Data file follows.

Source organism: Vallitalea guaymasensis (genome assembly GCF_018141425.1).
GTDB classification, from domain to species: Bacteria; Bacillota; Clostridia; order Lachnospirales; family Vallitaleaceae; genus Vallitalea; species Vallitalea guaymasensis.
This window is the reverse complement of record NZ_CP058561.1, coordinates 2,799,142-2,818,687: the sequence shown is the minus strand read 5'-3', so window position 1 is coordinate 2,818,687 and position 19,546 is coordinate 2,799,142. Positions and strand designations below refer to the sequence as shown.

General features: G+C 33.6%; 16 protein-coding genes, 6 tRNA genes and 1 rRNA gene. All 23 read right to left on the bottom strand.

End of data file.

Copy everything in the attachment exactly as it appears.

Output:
Source organism: Vallitalea guaymasensis (genome assembly GCF_018141425.1).
GTDB classification, from domain to species: Bacteria; Bacillota; Clostridia; order Lachnospirales; family Vallitaleaceae; genus Vallitalea; species Vallitalea guaymasensis.
This window is the reverse complement of record NZ_CP058561.1, coordinates 2,799,142-2,818,687: the sequence shown is the minus strand read 5'-3', so window position 1 is coordinate 2,818,687 and position 19,546 is coordinate 2,799,142. Positions and strand designations below refer to the sequence as shown.

General features: G+C 33.6%; 16 protein-coding genes, 6 tRNA genes and 1 rRNA gene. All 23 read right to left on the bottom strand.